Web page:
But even while they made their splash on the big screen, those who had come of age on stage - among them Dana Andrews, Robert Preston, Lloyd Nolan, Victor Jory, and their wives - formed a group called 18 Actors in Los Angeles. "They did four or five plays a year, very often classics, and they would sell out for the year in a day. They rehearsed in their homes, and we had the best living room for rehearsals, so I would sit in my jammies on the stairs and watch them rehearse Strindberg and Ibsen and Chekhov, and other popular plays of the day, hugging my teddy bear. It never even occurred to me that I would do anything else."

His teacher? The theater

By age 13, the young Jory was already directing. Over the years he would direct his parents in nine plays, all of them American classics. The theater educated him, in addition to feeding and housing him and supplying meaningful work. "I always had a bit of a hard time in school," he says. "I've really been educated by the theater - which is a great educational institution...."

Jory attended the University of Utah, dropped out to follow his acting career at the Cleveland Playhouse, then went into the Army, where he continued to direct. (The Army, he says, produces more plays than any other entity in the country.) After his Army service, he went to Yale University to study playwriting and helped start the Long Wharf Theatre company in New Haven, Conn. Then he made his way to a struggling young company, Actors Theatre, in Louisville, Ky.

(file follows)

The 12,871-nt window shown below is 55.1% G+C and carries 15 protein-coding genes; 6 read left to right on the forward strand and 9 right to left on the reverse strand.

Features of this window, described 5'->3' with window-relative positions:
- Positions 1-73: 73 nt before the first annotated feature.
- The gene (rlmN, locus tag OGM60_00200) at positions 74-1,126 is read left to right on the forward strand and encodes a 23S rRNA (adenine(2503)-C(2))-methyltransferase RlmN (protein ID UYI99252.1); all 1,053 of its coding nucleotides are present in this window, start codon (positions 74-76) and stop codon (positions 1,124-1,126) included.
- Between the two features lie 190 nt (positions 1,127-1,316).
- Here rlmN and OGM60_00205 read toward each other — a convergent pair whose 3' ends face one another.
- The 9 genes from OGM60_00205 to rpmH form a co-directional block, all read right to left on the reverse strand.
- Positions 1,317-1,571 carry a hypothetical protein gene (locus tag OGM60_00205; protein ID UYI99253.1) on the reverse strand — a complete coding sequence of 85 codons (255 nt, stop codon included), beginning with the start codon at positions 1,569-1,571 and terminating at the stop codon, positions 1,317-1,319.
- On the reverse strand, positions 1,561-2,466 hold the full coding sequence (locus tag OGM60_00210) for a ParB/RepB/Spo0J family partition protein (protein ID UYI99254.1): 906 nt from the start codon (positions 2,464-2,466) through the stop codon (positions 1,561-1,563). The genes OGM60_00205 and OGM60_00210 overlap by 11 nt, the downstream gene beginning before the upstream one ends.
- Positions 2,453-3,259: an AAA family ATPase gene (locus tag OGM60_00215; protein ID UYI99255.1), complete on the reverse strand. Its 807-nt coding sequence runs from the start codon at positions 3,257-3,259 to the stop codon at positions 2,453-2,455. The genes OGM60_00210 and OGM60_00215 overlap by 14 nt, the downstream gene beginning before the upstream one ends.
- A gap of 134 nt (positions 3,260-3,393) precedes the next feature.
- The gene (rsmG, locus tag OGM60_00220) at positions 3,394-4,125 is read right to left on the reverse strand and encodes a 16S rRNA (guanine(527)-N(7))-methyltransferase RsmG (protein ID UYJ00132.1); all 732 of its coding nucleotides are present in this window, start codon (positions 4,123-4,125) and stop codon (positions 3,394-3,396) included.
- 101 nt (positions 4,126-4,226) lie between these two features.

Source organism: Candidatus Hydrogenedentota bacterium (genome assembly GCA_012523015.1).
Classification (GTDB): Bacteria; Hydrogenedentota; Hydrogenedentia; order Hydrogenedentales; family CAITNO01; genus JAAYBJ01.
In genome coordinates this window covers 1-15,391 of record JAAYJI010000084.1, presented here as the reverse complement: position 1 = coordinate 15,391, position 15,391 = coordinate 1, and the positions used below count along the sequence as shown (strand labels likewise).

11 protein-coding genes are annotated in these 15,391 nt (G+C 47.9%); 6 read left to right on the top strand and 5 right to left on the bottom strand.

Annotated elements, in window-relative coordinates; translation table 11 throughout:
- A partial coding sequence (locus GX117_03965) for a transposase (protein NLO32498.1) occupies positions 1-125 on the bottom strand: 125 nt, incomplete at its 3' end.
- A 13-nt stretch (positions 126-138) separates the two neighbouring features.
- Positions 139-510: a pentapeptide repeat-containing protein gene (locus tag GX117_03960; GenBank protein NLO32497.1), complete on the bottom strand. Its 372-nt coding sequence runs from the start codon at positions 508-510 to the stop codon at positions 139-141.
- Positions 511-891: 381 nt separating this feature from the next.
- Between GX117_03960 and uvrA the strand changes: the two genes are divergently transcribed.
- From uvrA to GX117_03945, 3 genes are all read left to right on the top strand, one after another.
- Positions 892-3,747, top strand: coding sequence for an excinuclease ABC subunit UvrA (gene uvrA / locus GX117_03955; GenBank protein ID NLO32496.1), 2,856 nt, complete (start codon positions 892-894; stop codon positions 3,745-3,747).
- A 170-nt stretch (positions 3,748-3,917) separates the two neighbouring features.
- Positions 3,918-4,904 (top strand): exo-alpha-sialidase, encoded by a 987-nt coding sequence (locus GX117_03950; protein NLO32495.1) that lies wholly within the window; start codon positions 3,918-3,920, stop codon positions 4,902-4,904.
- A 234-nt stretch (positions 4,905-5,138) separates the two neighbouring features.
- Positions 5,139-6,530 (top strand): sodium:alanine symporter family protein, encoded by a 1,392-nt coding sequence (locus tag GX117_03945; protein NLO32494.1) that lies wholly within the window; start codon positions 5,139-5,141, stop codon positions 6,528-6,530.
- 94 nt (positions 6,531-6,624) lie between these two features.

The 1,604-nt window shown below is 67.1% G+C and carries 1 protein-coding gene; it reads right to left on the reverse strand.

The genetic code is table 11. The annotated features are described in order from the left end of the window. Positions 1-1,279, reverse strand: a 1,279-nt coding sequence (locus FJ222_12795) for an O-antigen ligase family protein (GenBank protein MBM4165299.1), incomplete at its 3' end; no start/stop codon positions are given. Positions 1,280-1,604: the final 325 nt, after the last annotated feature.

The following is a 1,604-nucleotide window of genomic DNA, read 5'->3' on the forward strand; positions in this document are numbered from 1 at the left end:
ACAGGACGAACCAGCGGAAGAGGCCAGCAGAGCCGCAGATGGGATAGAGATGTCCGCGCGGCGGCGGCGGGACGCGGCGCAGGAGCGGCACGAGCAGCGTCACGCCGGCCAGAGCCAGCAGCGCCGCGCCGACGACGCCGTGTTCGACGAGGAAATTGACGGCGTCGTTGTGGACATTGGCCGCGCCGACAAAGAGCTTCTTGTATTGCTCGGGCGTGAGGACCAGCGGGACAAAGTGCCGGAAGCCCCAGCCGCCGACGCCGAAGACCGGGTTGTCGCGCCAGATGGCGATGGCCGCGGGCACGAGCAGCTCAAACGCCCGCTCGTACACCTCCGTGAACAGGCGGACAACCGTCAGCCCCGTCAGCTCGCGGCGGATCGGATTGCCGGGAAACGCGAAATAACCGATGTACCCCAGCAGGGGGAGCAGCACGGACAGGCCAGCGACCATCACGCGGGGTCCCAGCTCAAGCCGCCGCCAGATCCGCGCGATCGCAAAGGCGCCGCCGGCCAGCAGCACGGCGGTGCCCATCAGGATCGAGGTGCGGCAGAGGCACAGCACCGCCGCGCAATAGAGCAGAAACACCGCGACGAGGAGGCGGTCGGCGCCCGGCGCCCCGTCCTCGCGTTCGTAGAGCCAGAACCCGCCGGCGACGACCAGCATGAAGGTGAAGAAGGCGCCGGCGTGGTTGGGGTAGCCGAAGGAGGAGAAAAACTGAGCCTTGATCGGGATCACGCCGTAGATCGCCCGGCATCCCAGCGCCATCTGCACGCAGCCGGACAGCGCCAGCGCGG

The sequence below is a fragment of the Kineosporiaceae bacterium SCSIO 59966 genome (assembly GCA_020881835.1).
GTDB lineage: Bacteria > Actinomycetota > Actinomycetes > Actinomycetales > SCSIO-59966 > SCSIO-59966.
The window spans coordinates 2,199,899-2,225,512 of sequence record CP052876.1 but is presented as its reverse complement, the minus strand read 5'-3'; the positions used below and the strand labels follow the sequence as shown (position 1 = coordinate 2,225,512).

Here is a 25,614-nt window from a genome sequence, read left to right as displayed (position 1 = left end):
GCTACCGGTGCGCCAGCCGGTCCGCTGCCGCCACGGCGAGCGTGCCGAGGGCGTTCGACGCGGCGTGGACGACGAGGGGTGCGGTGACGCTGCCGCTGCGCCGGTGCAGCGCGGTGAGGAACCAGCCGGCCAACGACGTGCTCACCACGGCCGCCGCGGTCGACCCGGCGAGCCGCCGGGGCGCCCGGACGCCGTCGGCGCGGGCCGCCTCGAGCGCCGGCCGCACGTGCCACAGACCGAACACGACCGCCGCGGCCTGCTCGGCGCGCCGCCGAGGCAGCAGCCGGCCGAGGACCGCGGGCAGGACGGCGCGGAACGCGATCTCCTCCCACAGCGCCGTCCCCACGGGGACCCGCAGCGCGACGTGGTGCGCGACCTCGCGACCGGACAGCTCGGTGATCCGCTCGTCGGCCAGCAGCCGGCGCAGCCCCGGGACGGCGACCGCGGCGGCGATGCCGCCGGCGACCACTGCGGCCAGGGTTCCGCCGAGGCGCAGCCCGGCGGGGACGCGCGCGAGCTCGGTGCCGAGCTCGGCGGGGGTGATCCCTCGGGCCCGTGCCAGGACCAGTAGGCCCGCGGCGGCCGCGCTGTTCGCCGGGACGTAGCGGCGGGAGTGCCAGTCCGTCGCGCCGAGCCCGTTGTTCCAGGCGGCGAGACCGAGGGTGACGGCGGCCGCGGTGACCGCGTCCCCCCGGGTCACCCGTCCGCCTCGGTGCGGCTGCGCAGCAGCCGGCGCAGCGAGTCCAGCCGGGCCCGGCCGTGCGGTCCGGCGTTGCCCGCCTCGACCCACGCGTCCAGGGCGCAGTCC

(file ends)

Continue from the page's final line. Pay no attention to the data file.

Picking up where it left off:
He found his real home at Actors Theatre, where he built a fine resident core company of eight actors. "I was directing [plays] around the country a little bit, but then I just couldn't get out of here!" Jory says. "It always just stayed interesting enough that there was no way to leave."

Actress Adale O'Brien met Jory at the Cleveland Playhouse 40 years ago, when they acted together in several productions. Ten years later, he invited her to become a member of the Actors Theatre during his first season, and she has lived and worked in Louisville ever since.

With true resident companies all but fading from American cities, her tenure is as unusual as Jory's.